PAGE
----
One of Portland's oldest, strangest, often confusing and certainly most erudite breweries is closing.
In a month, downtown's 28-year-old Tugboat Brewing——known for its vast bookshelves, collection of exotica and board games—will be no more. The last half-pint of 14 percent ABV Chernobyl Stout will pour Aug. 29, if there's any left by then, and the bar dog will close the door behind you for likely the final time.
On their website, Tugboat's owner-operators Terry Nelson and Megan McEnroe-Nelson say that it's not for lack of customers. Rather, it's the "atrocious," "decayed," "fleabag" apartments upstairs.
Tugboat was forced to close for repairs in March when a fire ripped through the upstairs Stewart Apartments, collapsing the bar's ceiling.
As an onlooker put it: "The roof didn't cave in—the ceiling fell on the floor," describing a scene with "books all ruined, carpet squelching water underfoot." A terse sign announced the bar's closure for repairs.
Tugboat recovered in June and was able to re-open, but the owners now say the conditions and frequent damages incurred by the upstairs Stewart Apartments, often home to transients, has made the bar uninsurable.
"The decayed condition and the dangerous incidents originating from the address above us, increasing in frequency and severity, forces our Portland institution to it's final month of operation, August 2017," write the owners. "Based on the damages routinely imposed on us, no insurance agency can provide us coverage. Our business was marvelous. Those overseeing the building above us: Atrocious."
A bartender at Tugboat offered additional information on a public Facebook post.
"The ancient fleabag Stewart Hotel, which sits above the bar, suffered structural damage during a fire earlier this year," wrote longtime bartender Linsel Greene. "The Bureau of buildings has stepped in and demanded an evacuation of all Hotel tenants. The company that insures the bar claims that the business is uninsurable in this location, and so the bar is going to close."
We've reached out to the bar to see whether they're likely to re-open elsewhere, but Greene sees it as unlikely.
"The owners haven't told me any plans to do something else with the name, and I don't think there's much likelihood that they'll open another bar," he wrote. "I think Terry might be done moving kegs, and I can't say I blame him. I'm pretty tired of it too."
Departed beer writer Brian Yeager first took note of Greene's post on his blog, posting an elegy to the old brewery—calling it "the most mysterious, misunderstood, and maligned brewery in Beervana."
Alongside the still-ticking Goose Hollow, Tugboat is perhaps the strongest link to a dandified vision of Portland bar that feels almost gone in Portland—a makeshift and well-read blue-collar world of the convivially opinionated and mostly self-taught. The bar's sole television screen cannot be tuned to sports by management decree. Albums from Herb Alpert and the Village People hang next to old paintings of Portland, and the beer is defiantly cloudy. Tugboat has always been personal, self-consciously eccentric and seemingly oblivious to the art of making money.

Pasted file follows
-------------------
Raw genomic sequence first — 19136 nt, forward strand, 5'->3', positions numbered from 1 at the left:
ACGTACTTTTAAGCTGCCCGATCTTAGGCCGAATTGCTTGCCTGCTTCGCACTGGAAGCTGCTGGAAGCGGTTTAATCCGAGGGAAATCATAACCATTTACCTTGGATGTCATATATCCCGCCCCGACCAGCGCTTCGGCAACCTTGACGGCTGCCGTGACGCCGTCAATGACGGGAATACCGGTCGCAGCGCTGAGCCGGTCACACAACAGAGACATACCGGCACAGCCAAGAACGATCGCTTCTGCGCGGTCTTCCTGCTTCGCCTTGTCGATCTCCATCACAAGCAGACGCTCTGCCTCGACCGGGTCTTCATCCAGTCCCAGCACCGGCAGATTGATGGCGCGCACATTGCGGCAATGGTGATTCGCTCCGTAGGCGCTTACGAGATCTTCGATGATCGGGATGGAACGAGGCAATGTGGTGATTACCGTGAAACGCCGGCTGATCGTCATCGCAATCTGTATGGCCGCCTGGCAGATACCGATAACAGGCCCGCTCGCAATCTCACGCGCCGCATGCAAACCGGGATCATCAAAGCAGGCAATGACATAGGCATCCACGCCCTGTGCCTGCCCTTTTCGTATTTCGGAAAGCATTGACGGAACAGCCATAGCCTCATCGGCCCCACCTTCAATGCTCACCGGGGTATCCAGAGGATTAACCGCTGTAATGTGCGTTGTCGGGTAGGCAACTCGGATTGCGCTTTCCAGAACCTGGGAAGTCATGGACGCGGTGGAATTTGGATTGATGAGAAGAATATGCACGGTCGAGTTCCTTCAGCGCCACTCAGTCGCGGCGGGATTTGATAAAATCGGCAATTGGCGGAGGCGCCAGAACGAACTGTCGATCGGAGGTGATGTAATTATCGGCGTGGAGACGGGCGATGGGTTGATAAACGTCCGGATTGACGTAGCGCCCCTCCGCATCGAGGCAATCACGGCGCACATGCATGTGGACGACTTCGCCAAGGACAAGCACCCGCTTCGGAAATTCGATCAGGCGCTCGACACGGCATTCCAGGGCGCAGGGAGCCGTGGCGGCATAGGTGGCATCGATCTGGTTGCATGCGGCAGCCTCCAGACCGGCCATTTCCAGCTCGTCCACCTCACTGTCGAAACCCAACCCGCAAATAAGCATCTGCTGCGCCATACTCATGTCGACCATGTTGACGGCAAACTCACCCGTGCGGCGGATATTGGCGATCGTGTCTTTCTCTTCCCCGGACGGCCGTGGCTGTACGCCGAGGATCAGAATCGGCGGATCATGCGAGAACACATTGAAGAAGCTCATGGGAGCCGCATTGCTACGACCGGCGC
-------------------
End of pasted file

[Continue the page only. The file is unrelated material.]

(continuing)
"What made us unique was our successful pursuit to remain intimate, humble and indifferent to modern marketing convention," write the Nelsons. "We wanted to be a tugboat, not an ocean liner."
Is the beer in Portland better now? Yeah, it is. But we're not better for losing Tugboat.
Here's the owners' full farewell:
Yeah, we know: it kinda sucks. Everything must come to an end.
The decayed condition and the dangerous incidents originating from the address above us, increasing in frequency and severity, forces our Portland institution to it’s final month of operation, August 2017. Based on the damages routinely imposed on us, no insurance agency can provide us coverage. Our business was marvelous. Those overseeing the building above us: Atrocious.
What made us unique was our successful pursuit to remain intimate,humble and indifferent to modern marketing convention. We wantedto be a tugboat, not an ocean liner.
How do you measure the Tugboat? It wasn’t “annual barrel production”.
It wasn’t the depth of swag inventory. It wasn’t the numbers of televisions we had fixed to sports channels. It was instead measuredby a generation of human analog encounter, unexpected, organic andappearing before you as you helped create it. Oh yeah and the multiplemillions of pints that nudged all of this along.
Since 1989: Live music, art exhibitions, spoken word, open mic,deaf theater, weddings, wakes, engagements, business gatherings,chess duels, dance exhibitions, makes ups, break ups, job interviews,silent film festivals, yet most meaningful: humans engaging face to face: sharing observations, memories, ideas, art and issues of the day.
Stop by soon to visit with Linsel, Nicole, Dan, Megan and Nicki, for another moment of good cheer. They’d like the chance to expresshow much your patronage and friendship means to them.
Updates will appear here on this site detailing more about our last month on Ankeny Street. We’ll do what we can to accommodate larger gatherings during our last month of operation.
If you’d like to send us one of your Tugboat memories and photos, we’d love to hear from you and may even post it. Donate art and stories to: email@example.com
Who knows where you’ll see us next. The soul of the Tugboat won’t die.